Review: Aeschylus' Oresteia, Translated by Ted Hughes
Aeschylus The Oresteia,
Translated by Ted Hughes
Farrar, Straus and Giroux: 1999; isbn: 0-374-52705-9; 200 pages.
These three plays are extremely important not only because they comprise our only surviving example of a complete, thematically unified tragic trilogy, but also because they express an central element of Athenian civic ideology in the context of a major development in the history of Greek religion. Because of this importance (as well as its artistic excellence), the "Oresteia" has always enjoyed a special status as a kind of ideal example of what Greek tragedy could do to deal with grand themes and ideas that necessarily transcend the confines of any individual drama.
- [vergil.classics.upenn.edu/ ~joef/courses/myth/96/myth/ jan31.html "Two Tragic Families" accessed 10/03/2000]
Aeschylus' Agamemnon, Libation Bearers, and Eumenides form a trilogy, known as the Oresteia, first performed at the Great Dionysia, in 458 B.C. When Ted Hughes adapted Euripides' Alcestis, he did more than translate it literally. He infused it with modern ideas and idioms. Hughes also translated, but did not "adapt," Aeschylus' Oresteia, perhaps because Aeschylus used a form too different from modern drama. Perhaps Hughes preferred not to create a modern world filled with cannibalism, human sacrifice, and matricide. Or perhaps he felt a modern translation supplied all the adaptation needed to make the father of tragedy appeal to a late twentieth century audience.
Aeschylus' major innovation in tragedy, the addition of a second actor, introduced intrigue and conflict to the dialogue. Before him, there was only one actor who addressed a chorus, not composed of professional actors, but 12 non-professional dancers. The actors usually represented kings, queens, or other nobles who cause the death of members of their own families; whereas, the chorus, "representing the society as onlookers, worries and bewails events, but is helpless in the face of the disasters befalling the main characters." [novaonline.nv.cc.va.us/eli/Troy/agamemguide.html accessed 10/03/2000 Agamemnon Study Guide.]
As was still true in Euripides' time, murders were behind the scenes. In Agamemnon, choral narrative depicts past events: the disemboweling of a pregnant hare, the platter served with toes and fingers underneath the steaks, and the ritual slaughter by a king of his daughter. Offstage, Clytemnestra welcomes home her husband and his prize with a bloodbath. In Libation Bearers, a son stabs his mother and her lover.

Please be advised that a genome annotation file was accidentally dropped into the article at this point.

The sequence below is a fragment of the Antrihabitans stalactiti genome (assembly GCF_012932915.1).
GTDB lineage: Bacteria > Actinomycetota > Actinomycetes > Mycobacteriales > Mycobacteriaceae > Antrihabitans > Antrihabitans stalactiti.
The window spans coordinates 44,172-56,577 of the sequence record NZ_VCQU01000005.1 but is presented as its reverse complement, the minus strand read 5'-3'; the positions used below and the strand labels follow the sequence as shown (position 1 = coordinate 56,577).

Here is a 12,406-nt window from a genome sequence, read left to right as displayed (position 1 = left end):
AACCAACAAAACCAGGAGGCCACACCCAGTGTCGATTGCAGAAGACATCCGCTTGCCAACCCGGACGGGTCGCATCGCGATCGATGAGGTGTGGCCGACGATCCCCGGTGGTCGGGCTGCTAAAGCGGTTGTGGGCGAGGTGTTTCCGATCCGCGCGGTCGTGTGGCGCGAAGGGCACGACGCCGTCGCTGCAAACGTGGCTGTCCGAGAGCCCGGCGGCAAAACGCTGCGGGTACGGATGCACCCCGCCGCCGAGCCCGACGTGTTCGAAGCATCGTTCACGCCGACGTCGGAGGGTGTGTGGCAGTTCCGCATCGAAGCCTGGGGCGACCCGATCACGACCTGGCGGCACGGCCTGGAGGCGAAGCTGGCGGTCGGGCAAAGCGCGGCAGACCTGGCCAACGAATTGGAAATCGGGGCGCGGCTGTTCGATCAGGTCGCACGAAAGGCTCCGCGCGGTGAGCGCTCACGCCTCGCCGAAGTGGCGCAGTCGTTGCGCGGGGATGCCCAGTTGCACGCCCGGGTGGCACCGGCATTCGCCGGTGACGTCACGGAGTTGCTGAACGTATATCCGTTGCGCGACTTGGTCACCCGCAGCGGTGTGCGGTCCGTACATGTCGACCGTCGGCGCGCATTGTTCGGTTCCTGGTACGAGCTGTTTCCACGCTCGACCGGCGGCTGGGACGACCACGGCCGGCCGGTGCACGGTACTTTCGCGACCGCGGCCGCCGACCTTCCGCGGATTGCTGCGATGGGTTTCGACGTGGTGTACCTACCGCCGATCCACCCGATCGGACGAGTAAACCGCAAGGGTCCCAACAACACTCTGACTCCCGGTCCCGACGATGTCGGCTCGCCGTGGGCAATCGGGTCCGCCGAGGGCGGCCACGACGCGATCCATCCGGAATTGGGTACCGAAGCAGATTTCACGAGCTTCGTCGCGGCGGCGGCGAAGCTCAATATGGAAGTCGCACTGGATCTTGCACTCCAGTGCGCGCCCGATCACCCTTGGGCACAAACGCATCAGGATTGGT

Although Hughes doesn't adapt and modernize the trilogy by, for instance, renaming Orestes Lizzie Borden, his compact translation sharpens the impact of the ancient drama.
She speaks like a man.
We have proof enough
To thank the gods.
At last we can rejoice.
Zeus, high God.
Lady, you speak as wisely as a prudent man. And, for my part, now that I have listened to your certain proofs, I prepare to address due prayers of thanksgiving to the gods; for a success has been achieved that well repays the toil.
In the Frogs, Aristophanes' Aeschylus defends his "magnificent" epic language.
Language is Aeschylus' juggernaut, not visual images. He uses striking, innovative words to drive an image into the mind of his audience, and this is where his true power lies. He writes epic dramas about epic figures using epic language. As his character in the Frogs explains it: "For magnificent thoughts and magnificent fancies, we must have magnificent words (1058-9)."A worthy successor, Hughes' polished poetry observes the current, more mundane writer's mantras: "show, don't explain," and "use the active voice." Not Calchas, the seer who advised Agamemnon to propitiate Artemis by sacrificing his own daughter, nor even Cassandra, the accurate but never believed prophet of Apollo, can tell how long our current literary preferences will last. For now, Hughes' poetry distills the ancient story of curses, lust for power, torn alliances, and revenge, for a ("post-") modern world.